Ease   of   Use     
       
          One click, not twelve!  

 

 

 

Learning Curve

 

OBIEE has a long learning curve. The comparatively poor design throughout results in a lot of overlapping functionality, functionality that is poorly organised and far from intuitive, functionality that is slow to access. These failings were present, in part, in the product that Oracle inherited with its acquisition of Siebel, but following Oracle’s attempt to enhance the product with the 11g release, ease of use has diminished further (think of how quickly the server processes could be brought up and down in 10g compared to 11g).

 

Pentaho is a great deal simpler to use compared to OBIEE. Ease of use varies between the different BI stack components: some, such as the User Console and the ETL design tool, could certainly be classified as excellent (in particular, for their use of hints and their intuitive user interfaces); others, such as the Metadata Modeller are less so, look a little tired, and would benefit from a revamped interface.

 

 

Direct versus Indirect Editing

 

There is an older GUI design style that works on the principle of “indirect editing”: if you want to change some feature of an object that appears on a reporting canvas, then it’s necessary to locate that feature within some external object hierarchy, edit it, save it, and then return to the reporting canvas to see if the change you’ve made is what you intended. The newer GUI design style works on the principal of “direct editing”: if you want to change some feature of an object, then all that’s necessary is to click on that feature and make the change directly, in place, without leaving the canvas.

 

OBIEE, and the other Big-4 vendors, started out with products that made use of indirect editing, and over the years have only made some modest moves towards implementing the more succinct alternative. Pentaho, on the other hand, makes a much wider use of direct editing, and this emphasis contributes dramatically towards its ease of use.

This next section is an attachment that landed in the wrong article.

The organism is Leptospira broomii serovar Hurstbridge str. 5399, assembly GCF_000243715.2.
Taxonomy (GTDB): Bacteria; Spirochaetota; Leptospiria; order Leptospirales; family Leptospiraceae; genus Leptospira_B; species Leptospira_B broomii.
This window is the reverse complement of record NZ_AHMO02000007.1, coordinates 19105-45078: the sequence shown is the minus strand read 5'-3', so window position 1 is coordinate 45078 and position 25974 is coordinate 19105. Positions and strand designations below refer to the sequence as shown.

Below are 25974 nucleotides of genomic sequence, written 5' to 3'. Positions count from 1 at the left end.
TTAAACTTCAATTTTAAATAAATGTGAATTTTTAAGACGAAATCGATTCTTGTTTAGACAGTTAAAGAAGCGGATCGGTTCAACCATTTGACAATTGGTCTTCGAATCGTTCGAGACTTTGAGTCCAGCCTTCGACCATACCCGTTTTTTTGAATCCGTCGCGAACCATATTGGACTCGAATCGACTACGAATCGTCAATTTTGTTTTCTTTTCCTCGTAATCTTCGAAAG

To illustrate the impact of direct and indirect editing, let’s take the very simple example of a report title. Here’s how it might look in Pentaho:

*

 

If we want to change the title text, all that’s necessary is to click on the title and edit the text directly – fast and intuitive.

 

Here’s how a report title looks in OBIEE:

*

 

Now suppose we want to change the title text. Instead of clicking on the title and editing the text directly, we have to:

 

*  Click on the “Catalog” menu item

*  Locate the name of report within a list of objects

*  Click on the “Edit” menu item

*  Locate the “Title” view

*  Click on the “Edit” icon

*  Click on the “Title” field

*  Change the title text

*  Click on the “Done” button

*  Click on the “Save” icon

*  Click on the “Dashboards” drop-down menu item

*  Select the “My Dashboard” menu item

*  Select the tab of the relevant dashboard page

 

and finally we are back on the reporting canvas and can see the change that we have made in context.

 

This example illustrates the differences in ease of use that are characteristic of the two products. A developer new to Pentaho could guess how to perform many tasks; a developer new to OBIEE would almost certainly need instruction.

 

The example also readily illustrates why in our tests Pentaho productivity turned out to be 3-15 times greater than that of OBIEE. Even when a developer knows exactly what to do in OBIEE, 90% of the development effort can be spent in unnecessary menu item selections and button clicks.